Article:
CDMA Phones come of age

CDMA users often complain online about their lesser choice of handsets, and the fact that CDMA phones often tend to have less features, yet are more expensive, than their GSM counterparts.

Truth to tell, CDMA as a wireless access technology has lagged behind in India, accounting for just 20% of the countries 670 million subscribers. Worldwide, according to this article in GigaOm, there are 500 million plus CDMA subscribers as against 3.45 billion GSM subscribers, so that makes less than 15% of CDMA users worldwide. Add to this one more statistic, that 70% of the CDMA users (roughly 300 million) are in Asia Pacific!

Indian site Pluggd.in reported recently that Apple was in talks with Reliance and Tata Tele to launch a CDMA version of iPhone in the Indian market. Add to this, the fact that high end phones like Samsung Epic and HTC Evo are available on 4 G networks. I would say that for the first time, some truly top-class phones are becoming accessible for CDMA subscribers. The launch of the high end CDMA phones is being driven by the 4G technology which allows way faster internet access than 3 G though it is not yet a widespread technology. Interesting for me to remember that initially CDMA was being touted as a technology with superior potential to GSM when launched, and ironically, 3 G is based on the CDMA technology.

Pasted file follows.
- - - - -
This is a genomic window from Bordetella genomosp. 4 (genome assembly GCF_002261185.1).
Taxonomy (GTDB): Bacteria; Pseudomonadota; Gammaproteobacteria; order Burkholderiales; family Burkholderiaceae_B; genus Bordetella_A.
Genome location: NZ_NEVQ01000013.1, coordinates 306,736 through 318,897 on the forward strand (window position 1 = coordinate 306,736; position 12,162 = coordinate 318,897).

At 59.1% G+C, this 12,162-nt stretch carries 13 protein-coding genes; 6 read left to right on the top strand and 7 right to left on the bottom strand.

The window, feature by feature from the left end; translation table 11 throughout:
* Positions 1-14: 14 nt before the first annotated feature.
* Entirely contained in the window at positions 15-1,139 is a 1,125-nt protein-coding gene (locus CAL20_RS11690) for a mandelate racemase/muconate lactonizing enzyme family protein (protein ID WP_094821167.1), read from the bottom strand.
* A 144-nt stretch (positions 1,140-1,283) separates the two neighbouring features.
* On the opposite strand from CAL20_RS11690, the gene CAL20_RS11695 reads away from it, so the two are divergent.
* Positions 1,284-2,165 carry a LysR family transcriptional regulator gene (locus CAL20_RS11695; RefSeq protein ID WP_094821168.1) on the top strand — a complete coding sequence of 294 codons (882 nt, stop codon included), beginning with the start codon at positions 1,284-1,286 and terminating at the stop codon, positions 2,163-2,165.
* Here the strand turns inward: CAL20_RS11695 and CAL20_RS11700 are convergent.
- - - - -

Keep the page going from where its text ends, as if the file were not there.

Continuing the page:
Incidentally due to the flexibility of Android as an operating system, the foreign phones can easily be programmed to work on Indian CDMA networks, though obviously 4G is not available here. It makes a welcome addition to the poor showing of CDMA handsets in India, which seem so woefully behind the range of choice available for GSM. I don't know if the handsets can boost CDMA usage in India, but at least it can give some better options to many existing CDMA  customers

Comments

  1. The original CDMA companies (Reliance and Tata) started offering GSM services, when their growth flattened. No GSM service company has ventured to offer CDMA. So, I would say, CDMA has no future.

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  2. I remember that Reliance received a huge response when they launched. I believe one of the reasons the CDMA service never took off in India is that it completely bypassed our desire to constantly uptrade and change our handsets. Firstly, you cannot just swap out the SIM to another phone, you need the operator intervention. Secondly, the phones offered on the platform have always lagged behind. 4 G has followed 3 G abroad and it will be interesting to see how it plays out in India. 3 mbps speed on the mobile is a compelling proposition for me. Thanks for commenting!

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